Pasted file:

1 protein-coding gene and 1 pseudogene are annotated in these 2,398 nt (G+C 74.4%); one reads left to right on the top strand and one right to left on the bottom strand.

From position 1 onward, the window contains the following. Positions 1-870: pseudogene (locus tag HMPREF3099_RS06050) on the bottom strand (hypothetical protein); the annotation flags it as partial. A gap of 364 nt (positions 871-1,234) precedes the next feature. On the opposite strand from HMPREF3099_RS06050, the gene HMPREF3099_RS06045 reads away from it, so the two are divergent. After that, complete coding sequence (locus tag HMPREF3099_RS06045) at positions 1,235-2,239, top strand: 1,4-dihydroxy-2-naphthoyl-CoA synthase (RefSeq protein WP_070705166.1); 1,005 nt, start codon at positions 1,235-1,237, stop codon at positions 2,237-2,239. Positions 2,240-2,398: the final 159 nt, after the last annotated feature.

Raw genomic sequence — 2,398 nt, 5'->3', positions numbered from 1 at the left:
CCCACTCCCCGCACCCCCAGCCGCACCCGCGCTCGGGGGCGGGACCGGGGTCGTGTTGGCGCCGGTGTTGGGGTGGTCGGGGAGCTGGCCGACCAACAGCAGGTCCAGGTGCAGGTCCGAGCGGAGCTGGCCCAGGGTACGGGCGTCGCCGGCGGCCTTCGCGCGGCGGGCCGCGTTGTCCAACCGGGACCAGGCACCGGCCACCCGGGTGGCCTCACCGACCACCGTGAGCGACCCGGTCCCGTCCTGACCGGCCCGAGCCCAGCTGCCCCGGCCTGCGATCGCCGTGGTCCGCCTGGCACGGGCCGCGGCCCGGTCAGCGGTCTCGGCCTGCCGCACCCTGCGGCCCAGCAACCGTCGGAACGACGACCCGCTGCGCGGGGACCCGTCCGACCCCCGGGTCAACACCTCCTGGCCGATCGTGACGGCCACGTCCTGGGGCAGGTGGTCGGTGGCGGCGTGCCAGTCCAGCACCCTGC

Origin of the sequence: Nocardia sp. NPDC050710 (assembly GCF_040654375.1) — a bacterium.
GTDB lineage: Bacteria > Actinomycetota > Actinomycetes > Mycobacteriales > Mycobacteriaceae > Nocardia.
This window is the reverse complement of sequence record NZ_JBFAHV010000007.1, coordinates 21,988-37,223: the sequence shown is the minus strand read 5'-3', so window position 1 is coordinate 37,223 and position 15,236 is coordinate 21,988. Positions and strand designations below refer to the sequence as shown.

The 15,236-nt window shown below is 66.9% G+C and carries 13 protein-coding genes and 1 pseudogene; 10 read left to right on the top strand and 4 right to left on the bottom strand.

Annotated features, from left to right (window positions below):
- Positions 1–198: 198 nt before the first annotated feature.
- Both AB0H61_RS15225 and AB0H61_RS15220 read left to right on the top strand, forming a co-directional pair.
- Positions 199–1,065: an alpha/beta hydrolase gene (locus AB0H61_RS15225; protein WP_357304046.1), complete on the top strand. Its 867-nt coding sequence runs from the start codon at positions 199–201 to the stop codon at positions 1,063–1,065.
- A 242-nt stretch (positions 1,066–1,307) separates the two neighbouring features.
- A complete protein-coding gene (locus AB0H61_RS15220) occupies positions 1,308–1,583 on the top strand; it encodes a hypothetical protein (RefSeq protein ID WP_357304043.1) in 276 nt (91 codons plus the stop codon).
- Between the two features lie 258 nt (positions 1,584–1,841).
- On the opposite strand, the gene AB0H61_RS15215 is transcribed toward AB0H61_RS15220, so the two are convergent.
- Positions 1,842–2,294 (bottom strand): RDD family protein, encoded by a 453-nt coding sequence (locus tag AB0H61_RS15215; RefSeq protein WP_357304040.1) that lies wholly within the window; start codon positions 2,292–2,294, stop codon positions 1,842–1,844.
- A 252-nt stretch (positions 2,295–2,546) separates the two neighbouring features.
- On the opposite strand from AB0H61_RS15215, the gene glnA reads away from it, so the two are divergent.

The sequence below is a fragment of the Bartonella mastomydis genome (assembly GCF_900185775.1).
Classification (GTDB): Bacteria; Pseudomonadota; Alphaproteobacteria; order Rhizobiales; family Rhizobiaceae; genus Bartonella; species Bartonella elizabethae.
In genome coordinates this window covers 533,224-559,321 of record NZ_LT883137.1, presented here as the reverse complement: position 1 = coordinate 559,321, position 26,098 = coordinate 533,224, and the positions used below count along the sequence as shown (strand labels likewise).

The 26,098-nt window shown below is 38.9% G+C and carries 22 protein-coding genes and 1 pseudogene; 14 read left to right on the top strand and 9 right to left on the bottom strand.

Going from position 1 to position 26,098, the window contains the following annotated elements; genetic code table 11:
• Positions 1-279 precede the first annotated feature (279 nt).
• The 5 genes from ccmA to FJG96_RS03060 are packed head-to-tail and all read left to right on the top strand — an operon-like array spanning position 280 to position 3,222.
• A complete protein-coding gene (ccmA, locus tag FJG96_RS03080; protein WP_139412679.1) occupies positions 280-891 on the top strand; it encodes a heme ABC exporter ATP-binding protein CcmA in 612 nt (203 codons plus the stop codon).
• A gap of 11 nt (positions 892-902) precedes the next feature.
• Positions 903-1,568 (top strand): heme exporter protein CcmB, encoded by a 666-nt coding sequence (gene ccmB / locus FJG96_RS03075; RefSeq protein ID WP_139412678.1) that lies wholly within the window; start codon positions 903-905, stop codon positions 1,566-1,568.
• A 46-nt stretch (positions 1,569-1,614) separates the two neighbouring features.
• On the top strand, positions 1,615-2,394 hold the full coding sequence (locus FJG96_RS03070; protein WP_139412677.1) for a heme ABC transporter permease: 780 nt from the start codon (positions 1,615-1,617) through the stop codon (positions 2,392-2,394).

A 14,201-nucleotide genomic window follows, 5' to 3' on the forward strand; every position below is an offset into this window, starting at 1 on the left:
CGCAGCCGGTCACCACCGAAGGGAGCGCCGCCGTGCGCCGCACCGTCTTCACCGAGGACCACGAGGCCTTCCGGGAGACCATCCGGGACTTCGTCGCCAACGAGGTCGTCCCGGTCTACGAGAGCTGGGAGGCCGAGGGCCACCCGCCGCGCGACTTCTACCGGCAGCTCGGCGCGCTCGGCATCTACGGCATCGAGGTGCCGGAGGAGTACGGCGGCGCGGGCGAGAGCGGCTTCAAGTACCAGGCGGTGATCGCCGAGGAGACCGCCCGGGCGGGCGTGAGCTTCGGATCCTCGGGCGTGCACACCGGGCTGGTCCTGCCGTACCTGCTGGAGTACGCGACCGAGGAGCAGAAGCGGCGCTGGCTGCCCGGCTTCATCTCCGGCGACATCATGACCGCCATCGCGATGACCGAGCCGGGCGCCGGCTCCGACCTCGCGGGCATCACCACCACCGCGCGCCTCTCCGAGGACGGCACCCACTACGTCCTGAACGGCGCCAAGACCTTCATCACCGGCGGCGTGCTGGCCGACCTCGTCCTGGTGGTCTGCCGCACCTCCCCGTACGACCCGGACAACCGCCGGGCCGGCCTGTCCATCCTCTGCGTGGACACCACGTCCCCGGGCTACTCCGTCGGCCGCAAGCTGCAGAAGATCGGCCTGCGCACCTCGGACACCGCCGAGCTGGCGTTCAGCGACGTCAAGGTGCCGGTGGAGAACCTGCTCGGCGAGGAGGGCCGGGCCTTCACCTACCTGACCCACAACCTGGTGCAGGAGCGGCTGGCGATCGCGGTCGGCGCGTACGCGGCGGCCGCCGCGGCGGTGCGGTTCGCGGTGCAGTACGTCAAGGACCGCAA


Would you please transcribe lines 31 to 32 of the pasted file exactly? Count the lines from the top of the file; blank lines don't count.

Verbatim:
• On the top strand, positions 1,615-2,394 hold the full coding sequence (locus FJG96_RS03070; protein WP_139412677.1) for a heme ABC transporter permease: 780 nt from the start codon (positions 1,615-1,617) through the stop codon (positions 2,392-2,394).

A 14,201-nucleotide genomic window follows, 5' to 3' on the forward strand; every position below is an offset into this window, starting at 1 on the left: